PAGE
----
There were so many things that we needed to get done today. We were seriously praying that Viktor's passport would be ready when we got to the police station. Everything else depended on that.
Z picked us up at 12:30 today. We drove to the police station and went up. Judging by the long line of people in the hallway, we knew that it would take a while. So I took the boys outside and they played on a playground that is right next door. We were there for maybe 45 minutes when the cell phone rang. It was Z and they needed me at the station to sign for the passport. Woohoo! Less than 5 minutes later, we were walking out of the station with a spanking new passport.
We then had to meet with our translator to pick up our translated documents....ie adoption decree, birth certificate and citizenship papers. That took no time at all and we had time to spare for our medical appointment.
Our appointment was changed this morning (by the doctor) to 2:10. We arrived at 2pm and she let us in and began the process. We walked out of her office at 2:40 with medical documents in hand. The medical was very basic but still much more in depth than Vlado's.
We got in the car and I called the embassy to let them know we were on our way. I had called this morning and made an appointment for 2:30. Thankfully, they were ok with us being a little late. We went right into the embassy and were sent immediately back to "window 8" which is actually a small room. We gave them all our documents and then we waited...and waited....and waited. At around 4:20, the officers came back and started asking a few more questions. Most of the questions were centered around Viktor's birth parents and how it was that he came into custody of the center for social care. We told them what we knew. I knew something was up when the officer turned off the microphone (they were behind a plexiglass partition) so I couldn't hear what they were saying. They turned it back on and gently explained that we had a problem. There was NO documentation explaining how our boy "became an orphan."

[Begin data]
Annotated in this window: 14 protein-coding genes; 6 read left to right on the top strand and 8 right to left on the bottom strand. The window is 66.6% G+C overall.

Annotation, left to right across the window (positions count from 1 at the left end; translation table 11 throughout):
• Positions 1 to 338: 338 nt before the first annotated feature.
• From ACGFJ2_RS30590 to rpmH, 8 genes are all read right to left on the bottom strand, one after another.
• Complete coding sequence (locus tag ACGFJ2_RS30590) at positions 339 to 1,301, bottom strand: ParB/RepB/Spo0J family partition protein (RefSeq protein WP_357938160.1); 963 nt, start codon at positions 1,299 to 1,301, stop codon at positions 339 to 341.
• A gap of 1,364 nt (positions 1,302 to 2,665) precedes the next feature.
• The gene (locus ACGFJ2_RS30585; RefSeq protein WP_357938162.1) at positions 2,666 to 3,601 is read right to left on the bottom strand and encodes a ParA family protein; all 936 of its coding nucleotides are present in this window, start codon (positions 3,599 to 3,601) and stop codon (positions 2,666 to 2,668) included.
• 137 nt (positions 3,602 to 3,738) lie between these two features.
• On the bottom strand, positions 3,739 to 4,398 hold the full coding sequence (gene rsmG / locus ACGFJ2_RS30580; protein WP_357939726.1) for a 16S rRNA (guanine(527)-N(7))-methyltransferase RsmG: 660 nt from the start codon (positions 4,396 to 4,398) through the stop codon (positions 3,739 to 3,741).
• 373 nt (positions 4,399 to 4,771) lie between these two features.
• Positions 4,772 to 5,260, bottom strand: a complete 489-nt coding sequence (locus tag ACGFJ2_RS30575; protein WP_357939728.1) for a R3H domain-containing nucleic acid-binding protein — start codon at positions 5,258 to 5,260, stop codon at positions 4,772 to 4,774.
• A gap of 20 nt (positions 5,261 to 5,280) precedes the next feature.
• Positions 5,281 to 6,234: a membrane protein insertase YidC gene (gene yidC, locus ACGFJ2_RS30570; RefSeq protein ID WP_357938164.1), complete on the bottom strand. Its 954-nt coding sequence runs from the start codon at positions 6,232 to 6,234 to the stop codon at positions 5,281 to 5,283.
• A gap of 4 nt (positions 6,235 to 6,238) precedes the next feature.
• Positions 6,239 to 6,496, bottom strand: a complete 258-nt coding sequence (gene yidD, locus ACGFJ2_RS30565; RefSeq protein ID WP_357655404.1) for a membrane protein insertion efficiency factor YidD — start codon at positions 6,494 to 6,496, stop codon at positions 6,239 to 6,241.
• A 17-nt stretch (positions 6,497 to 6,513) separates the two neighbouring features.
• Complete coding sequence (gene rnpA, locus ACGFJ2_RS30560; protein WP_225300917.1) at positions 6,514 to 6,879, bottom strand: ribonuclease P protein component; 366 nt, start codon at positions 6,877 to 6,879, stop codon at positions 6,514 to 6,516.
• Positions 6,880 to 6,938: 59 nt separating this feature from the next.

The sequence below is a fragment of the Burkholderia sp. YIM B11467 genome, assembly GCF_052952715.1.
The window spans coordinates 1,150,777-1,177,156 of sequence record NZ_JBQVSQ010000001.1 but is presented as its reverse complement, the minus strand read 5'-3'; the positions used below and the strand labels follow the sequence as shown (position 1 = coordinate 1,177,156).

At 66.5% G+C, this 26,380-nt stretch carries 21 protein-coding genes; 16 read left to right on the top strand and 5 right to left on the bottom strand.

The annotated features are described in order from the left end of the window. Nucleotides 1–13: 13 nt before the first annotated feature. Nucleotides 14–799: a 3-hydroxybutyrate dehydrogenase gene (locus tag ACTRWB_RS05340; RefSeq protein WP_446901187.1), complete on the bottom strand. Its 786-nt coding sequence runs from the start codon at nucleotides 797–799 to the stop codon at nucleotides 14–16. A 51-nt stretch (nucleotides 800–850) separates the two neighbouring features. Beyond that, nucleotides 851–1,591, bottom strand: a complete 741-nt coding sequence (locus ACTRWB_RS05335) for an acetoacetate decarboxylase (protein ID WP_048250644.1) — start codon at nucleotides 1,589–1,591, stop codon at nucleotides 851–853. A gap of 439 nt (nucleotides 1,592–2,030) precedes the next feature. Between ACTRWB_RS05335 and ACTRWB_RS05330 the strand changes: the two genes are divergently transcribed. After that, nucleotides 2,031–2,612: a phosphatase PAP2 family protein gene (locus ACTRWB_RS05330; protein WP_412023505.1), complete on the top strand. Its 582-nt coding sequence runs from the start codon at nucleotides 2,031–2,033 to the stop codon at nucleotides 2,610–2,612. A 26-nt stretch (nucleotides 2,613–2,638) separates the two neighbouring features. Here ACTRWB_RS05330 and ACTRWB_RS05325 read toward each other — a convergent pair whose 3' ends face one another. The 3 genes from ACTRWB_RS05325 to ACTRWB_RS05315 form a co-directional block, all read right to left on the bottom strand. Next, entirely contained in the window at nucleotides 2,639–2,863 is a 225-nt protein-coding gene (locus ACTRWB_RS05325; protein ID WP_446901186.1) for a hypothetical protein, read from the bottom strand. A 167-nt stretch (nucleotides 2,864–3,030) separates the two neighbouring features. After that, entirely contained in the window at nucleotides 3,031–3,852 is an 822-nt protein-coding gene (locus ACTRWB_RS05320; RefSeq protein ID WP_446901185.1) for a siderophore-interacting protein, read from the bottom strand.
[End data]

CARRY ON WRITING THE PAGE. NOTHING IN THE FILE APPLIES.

When we were in his birth city, we asked specifically for these documents. We were told that they didn't have them. Today, our driver called the social worker again and told her our problem. She then told him that they did have the documents and they would mail them...tomorrow. So, we are once again waiting to see what happens. They are going to fax the documents to the Ministry tomorrow before they mail them and we hope that the embassy will accept a fax copy.
***So, this is a bit of advice for other families coming to Serbia to adopt. When you have your adoption ceremony, MAKE SURE that you get documentation that indicates why your child is an orphan. This can be the relinquishment documents that the birth parents signed or a court order showing parental rights were terminated. But you need something for our embassy!! I know I sound a bit callous, but I don't mean it that way at all. I just want you to not have to go through this too. There are many cities here who have never done an international adoption and the more YOU know about the process, the better. I am not bad mouthing anyone. I'm sure the reason we weren't given the documents before was a complete misunderstanding. I am guessing they didn't totally understand what we needed. So, I don't blame anyone! If you are the praying sort, pray that our embassy accepts the faxed copy.